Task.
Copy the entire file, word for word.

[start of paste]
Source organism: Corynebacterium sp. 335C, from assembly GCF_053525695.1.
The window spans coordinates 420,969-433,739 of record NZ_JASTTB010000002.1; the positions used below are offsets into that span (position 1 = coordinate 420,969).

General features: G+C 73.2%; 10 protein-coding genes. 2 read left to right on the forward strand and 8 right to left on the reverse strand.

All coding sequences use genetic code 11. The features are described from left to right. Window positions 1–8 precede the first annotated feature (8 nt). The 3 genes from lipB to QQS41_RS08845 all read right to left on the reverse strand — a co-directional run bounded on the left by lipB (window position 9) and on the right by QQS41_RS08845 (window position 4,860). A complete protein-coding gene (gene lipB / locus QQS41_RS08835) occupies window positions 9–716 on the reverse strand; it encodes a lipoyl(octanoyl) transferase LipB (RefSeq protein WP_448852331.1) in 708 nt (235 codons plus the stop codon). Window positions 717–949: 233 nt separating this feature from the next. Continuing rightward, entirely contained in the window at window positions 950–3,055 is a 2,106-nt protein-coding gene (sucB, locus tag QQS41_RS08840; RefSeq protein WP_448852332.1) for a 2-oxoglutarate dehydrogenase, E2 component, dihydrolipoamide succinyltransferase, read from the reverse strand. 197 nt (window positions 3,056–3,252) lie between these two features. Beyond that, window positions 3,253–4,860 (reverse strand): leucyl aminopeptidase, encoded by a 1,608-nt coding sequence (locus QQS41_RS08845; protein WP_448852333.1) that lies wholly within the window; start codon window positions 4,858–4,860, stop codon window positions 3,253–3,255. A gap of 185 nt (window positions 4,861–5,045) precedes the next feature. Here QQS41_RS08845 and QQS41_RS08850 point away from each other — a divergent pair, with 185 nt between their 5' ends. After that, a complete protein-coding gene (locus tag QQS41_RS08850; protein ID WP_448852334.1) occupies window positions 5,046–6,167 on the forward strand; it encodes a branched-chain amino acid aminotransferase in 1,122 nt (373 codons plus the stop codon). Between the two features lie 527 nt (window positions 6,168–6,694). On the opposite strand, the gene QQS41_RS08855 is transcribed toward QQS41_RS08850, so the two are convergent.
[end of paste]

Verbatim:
Source organism: Corynebacterium sp. 335C, from assembly GCF_053525695.1.
The window spans coordinates 420,969-433,739 of record NZ_JASTTB010000002.1; the positions used below are offsets into that span (position 1 = coordinate 420,969).

General features: G+C 73.2%; 10 protein-coding genes. 2 read left to right on the forward strand and 8 right to left on the reverse strand.

All coding sequences use genetic code 11. The features are described from left to right. Window positions 1–8 precede the first annotated feature (8 nt). The 3 genes from lipB to QQS41_RS08845 all read right to left on the reverse strand — a co-directional run bounded on the left by lipB (window position 9) and on the right by QQS41_RS08845 (window position 4,860). A complete protein-coding gene (gene lipB / locus QQS41_RS08835) occupies window positions 9–716 on the reverse strand; it encodes a lipoyl(octanoyl) transferase LipB (RefSeq protein WP_448852331.1) in 708 nt (235 codons plus the stop codon). Window positions 717–949: 233 nt separating this feature from the next. Continuing rightward, entirely contained in the window at window positions 950–3,055 is a 2,106-nt protein-coding gene (sucB, locus tag QQS41_RS08840; RefSeq protein WP_448852332.1) for a 2-oxoglutarate dehydrogenase, E2 component, dihydrolipoamide succinyltransferase, read from the reverse strand. 197 nt (window positions 3,056–3,252) lie between these two features. Beyond that, window positions 3,253–4,860 (reverse strand): leucyl aminopeptidase, encoded by a 1,608-nt coding sequence (locus QQS41_RS08845; protein WP_448852333.1) that lies wholly within the window; start codon window positions 4,858–4,860, stop codon window positions 3,253–3,255. A gap of 185 nt (window positions 4,861–5,045) precedes the next feature. Here QQS41_RS08845 and QQS41_RS08850 point away from each other — a divergent pair, with 185 nt between their 5' ends. After that, a complete protein-coding gene (locus tag QQS41_RS08850; protein ID WP_448852334.1) occupies window positions 5,046–6,167 on the forward strand; it encodes a branched-chain amino acid aminotransferase in 1,122 nt (373 codons plus the stop codon). Between the two features lie 527 nt (window positions 6,168–6,694). On the opposite strand, the gene QQS41_RS08855 is transcribed toward QQS41_RS08850, so the two are convergent.